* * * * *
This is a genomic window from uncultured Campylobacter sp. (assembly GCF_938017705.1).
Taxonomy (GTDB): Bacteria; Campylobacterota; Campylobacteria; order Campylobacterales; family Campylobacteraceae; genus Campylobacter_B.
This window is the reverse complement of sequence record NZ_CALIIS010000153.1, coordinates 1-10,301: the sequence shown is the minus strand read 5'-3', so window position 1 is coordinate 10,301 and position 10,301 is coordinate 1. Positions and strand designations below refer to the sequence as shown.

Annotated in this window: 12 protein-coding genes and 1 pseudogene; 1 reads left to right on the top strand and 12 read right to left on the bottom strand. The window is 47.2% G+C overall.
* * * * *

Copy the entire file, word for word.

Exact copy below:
This is a genomic window from uncultured Campylobacter sp. (assembly GCF_938017705.1).
Taxonomy (GTDB): Bacteria; Campylobacterota; Campylobacteria; order Campylobacterales; family Campylobacteraceae; genus Campylobacter_B.
This window is the reverse complement of sequence record NZ_CALIIS010000153.1, coordinates 1-10,301: the sequence shown is the minus strand read 5'-3', so window position 1 is coordinate 10,301 and position 10,301 is coordinate 1. Positions and strand designations below refer to the sequence as shown.

Annotated in this window: 12 protein-coding genes and 1 pseudogene; 1 reads left to right on the top strand and 12 read right to left on the bottom strand. The window is 47.2% G+C overall.